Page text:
15. A bitcoin is only accessible by the person in possession of the private key that relates to the Bitcoin address associated with that person's bitcoin holdings. Accordingly, a bitcoin consists not just of the numerical amount (or balance) of bitcoins and the Bitcoin address to which they are associated, but also the related private key that allows the holder to do anything with those bitcoin.
Is Bitcoin 'currency' under the ordinary meaning of the term?
16. The Macquarie Dictionary relevantly defines 'currency' as:
1. that which is current as a medium of exchange; the money in actual use.
5. circulation, as of coin.
17. This definition suggests one of the core features of currency is that it is ultimately related to, and might be viewed as a species of the broader category of, 'money'. The term 'money' is defined in the Macquarie Dictionary as:
1. gold, silver, or other precious metal pieces of convenient form stamped by public authority and issued as a medium of exchange and measure of value.
2. current coin.
3. coin or certificate (as banknotes, etc.) generally accepted in payment of debts and current transactions.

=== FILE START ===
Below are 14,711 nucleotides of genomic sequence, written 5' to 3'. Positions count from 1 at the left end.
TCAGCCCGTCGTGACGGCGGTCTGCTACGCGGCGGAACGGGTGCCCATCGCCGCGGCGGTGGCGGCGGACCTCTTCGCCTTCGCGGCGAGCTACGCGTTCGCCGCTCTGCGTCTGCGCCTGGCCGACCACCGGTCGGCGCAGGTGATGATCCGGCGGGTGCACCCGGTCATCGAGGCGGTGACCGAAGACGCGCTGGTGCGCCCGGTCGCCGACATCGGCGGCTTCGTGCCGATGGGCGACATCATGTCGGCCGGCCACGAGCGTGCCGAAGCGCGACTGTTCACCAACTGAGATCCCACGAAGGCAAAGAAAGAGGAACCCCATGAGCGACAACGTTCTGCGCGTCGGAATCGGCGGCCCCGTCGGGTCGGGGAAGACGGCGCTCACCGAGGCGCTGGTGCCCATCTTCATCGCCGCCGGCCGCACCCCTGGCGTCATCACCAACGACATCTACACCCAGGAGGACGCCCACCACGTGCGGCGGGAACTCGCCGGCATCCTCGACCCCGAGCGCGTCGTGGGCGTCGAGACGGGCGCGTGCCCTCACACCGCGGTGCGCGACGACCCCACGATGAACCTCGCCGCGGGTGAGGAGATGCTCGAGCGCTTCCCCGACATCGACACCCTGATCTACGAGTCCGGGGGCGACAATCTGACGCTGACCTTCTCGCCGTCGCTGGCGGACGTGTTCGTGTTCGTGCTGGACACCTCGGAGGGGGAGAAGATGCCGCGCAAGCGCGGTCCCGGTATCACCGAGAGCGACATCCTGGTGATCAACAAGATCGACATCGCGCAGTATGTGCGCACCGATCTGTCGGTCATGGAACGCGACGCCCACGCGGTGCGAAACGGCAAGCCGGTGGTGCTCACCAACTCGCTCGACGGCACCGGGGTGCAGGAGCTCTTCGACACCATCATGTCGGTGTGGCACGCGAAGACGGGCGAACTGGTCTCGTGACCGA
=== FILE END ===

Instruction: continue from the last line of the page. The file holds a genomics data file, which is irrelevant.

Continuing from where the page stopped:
4. any article or substance similarly used.
5. a particular form or denomination of currency.
6. a money of account.
7. property considered with reference to its pecuniary value.
8. an amount or sum of money.
9. wealth reckoned in terms of money.
10. (plural) Law pecuniary sums.
11. pecuniary profit.
18. In Leask v. Commonwealth 15 (Leask), in finding that subsection 31(1) of the Financial Transaction Report Act 1988 was a law with respect to 'currency' within the meaning of paragraph 51(xii) of the Constitution, Brennan CJ stated at 5077:
Currency consists of notes or coins of denominations expressed as units of account of a country and is issued under the laws of that country for use as a medium of exchange of wealth.
19. Justice Gummow further explained at 5089-5092:
Section 8(1) of the Currency Act 1965 (Cth) (the Currency Act) states that the monetary unit, or unit of currency, of Australia is the dollar; s 9(1), so far as is material, requires every transaction, dealing, matter or thing relating to money or involving the payment of, or a liability to pay, money to be made, executed, entered into or done according to the currency of Australia, unless the currency of some other country is used; and s 11(1) requires that every payment, unless made according to the currency of some other country, be made according to the currency of Australia.